For maximum security, complete file path whitelisting is recommended. Only use the directory-based whitelisting if the complete file path attribute is not possible.
As the name suggests, file name whitelisting only permits applications with specific names. This attribute isn’t recommended because compromised applications with whitelisted filenames will still be permitted to run.
If filename whitelisting must be implemented, it should be used in conjunction with the cryptographic hash attribute.
This attribute only permits hashed applications to load, regardless of their filename or location. While this attribute is highly secure it can be difficult to maintain since updated applications also have updated cryptographic hashes.
So whenever a patch is installed, or an application is updated, the whitelist will need to be updated accordingly.
It’s also important to continuously audit the application whitelist to ensure cryptographic hashes for applications with known vulnerabilities are immediately removed.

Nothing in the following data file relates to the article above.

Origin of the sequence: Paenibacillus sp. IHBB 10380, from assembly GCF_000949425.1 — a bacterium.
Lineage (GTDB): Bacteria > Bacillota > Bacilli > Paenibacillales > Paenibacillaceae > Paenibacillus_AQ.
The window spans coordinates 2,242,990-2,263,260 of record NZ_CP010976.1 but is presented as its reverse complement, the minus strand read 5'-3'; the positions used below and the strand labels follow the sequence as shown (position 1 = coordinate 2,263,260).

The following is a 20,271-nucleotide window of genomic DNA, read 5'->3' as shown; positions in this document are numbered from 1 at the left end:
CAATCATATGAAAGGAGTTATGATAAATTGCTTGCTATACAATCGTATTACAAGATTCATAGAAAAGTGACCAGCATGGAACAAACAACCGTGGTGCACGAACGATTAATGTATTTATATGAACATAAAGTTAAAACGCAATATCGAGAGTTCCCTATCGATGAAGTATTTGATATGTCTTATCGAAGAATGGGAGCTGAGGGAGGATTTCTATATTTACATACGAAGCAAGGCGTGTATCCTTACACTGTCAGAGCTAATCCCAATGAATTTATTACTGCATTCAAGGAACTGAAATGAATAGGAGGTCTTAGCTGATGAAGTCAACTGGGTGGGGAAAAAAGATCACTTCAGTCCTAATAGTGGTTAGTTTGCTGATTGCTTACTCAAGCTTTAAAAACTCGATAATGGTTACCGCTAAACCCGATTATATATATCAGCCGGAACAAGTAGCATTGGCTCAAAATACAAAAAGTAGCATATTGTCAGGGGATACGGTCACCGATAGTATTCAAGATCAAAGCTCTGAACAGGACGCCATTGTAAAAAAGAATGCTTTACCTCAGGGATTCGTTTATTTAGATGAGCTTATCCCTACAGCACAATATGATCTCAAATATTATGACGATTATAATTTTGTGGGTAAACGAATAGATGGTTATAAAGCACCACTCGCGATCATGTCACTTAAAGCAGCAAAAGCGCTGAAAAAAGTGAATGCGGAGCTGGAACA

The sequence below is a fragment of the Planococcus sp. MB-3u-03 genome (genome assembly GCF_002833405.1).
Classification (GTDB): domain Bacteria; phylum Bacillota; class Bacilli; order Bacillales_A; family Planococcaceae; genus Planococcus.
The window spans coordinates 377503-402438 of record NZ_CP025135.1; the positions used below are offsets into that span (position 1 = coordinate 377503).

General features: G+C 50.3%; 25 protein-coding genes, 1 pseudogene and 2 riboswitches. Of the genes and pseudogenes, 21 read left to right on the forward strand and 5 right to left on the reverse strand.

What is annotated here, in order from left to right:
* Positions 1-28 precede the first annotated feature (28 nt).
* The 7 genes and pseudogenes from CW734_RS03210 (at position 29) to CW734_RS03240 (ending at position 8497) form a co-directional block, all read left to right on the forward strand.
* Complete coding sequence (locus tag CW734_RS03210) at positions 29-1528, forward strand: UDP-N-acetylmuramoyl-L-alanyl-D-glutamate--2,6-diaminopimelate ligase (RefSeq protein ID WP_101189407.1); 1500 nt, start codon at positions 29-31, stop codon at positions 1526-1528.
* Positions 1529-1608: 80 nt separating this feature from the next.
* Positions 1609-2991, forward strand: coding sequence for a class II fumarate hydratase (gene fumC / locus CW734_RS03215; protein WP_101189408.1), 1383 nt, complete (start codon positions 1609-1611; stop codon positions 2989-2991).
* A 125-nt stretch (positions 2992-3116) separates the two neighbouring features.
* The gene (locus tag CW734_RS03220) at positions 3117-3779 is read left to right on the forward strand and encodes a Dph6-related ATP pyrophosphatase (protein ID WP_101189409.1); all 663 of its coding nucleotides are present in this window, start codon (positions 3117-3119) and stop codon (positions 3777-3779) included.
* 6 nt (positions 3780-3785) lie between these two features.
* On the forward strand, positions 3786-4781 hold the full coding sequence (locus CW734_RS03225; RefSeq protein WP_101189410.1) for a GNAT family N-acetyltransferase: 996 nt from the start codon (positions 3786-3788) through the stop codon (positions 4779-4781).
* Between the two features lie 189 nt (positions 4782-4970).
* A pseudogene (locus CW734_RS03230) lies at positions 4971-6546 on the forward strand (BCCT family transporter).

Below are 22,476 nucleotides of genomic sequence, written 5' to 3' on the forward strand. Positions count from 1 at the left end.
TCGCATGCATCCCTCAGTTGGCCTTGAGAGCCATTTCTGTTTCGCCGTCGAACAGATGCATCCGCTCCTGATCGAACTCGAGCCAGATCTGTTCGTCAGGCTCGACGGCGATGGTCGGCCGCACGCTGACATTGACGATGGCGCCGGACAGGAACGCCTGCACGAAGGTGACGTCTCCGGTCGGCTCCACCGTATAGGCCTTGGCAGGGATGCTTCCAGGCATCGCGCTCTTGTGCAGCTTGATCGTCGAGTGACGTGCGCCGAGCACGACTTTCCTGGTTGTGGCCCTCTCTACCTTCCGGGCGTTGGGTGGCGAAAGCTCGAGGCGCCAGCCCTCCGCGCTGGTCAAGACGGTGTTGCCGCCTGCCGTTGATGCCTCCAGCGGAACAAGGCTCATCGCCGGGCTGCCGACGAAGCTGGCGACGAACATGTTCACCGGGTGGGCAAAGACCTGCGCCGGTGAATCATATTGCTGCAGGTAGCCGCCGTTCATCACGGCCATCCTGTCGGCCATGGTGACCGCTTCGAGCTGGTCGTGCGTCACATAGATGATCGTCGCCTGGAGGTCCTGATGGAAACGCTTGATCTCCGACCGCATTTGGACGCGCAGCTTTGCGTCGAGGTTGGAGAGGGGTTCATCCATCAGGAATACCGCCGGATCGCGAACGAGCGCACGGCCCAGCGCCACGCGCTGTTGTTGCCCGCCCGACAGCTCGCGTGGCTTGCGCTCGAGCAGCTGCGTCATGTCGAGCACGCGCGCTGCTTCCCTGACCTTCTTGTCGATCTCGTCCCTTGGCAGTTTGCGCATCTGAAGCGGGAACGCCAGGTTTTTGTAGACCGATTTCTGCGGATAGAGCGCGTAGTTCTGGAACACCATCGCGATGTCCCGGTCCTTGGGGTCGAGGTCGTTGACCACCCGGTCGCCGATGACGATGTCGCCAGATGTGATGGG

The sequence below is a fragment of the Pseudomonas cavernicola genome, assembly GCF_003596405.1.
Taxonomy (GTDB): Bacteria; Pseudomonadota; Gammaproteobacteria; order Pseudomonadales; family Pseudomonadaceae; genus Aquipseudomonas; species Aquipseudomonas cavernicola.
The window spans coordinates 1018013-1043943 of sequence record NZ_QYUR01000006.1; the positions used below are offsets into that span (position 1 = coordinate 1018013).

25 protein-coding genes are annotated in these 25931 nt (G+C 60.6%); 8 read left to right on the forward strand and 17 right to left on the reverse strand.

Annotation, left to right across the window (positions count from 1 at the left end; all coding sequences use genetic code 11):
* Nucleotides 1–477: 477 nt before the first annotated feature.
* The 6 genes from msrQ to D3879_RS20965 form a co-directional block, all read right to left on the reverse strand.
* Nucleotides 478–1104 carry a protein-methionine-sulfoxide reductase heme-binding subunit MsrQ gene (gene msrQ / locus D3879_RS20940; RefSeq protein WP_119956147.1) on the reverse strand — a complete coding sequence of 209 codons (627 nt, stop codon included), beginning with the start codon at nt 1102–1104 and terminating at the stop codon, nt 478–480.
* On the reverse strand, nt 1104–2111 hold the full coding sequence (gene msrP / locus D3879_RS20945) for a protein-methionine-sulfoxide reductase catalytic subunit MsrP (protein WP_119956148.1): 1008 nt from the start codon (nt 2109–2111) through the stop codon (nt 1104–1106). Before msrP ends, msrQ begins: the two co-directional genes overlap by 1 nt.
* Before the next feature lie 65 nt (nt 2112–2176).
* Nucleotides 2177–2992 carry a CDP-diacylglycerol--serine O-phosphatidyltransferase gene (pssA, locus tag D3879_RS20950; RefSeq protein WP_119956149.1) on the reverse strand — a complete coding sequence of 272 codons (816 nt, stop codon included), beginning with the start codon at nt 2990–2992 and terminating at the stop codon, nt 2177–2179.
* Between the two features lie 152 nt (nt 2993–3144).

File size whitelisting is predicated on the assumption that a malicious application will have a different file size to the original version. This is a false assumption as attackers can readily create malicious duplicates that seem identical in every way, including file size.
This is a very weak attribute that should be never be used alone. Other whitelisting attributes should be used alongside it.
A digital signature is a unique identifier that’s integrated into an application’s coding. They represent the authenticity of an application and verify that a malicious duplicate is not attempting to load.
Another form of signature is a publisher identity. This is when application distributors brand their software to indicate that it was developed by them.
There are, however, two downfalls to this whitelisting strategy.
To be reliable, applications with an identity attribute from a trusted publisher are not necessarily safe. Many third-party breaches happen through reputable software, as evidenced by the SolarWinds supply chain attack.
The other reason to be cautious of using this attribute alone is that legacy software with known vulnerabilities will still be permitted to run.
This attribute only permits processes that are necessary to run approved applications. All other processes are denied. This whitelisting control prevents malicious processes from compromising applications.
However, this control should not be used alone since approved processes could be compromised to gain access to applications.
This attribute should be coupled with context-based authorization capabilities. This combination is the most secure whitelisting control.
Step 3 is an ongoing effort to ensure all specified whitelisting rules are maintained. This is best achieved with a change management program.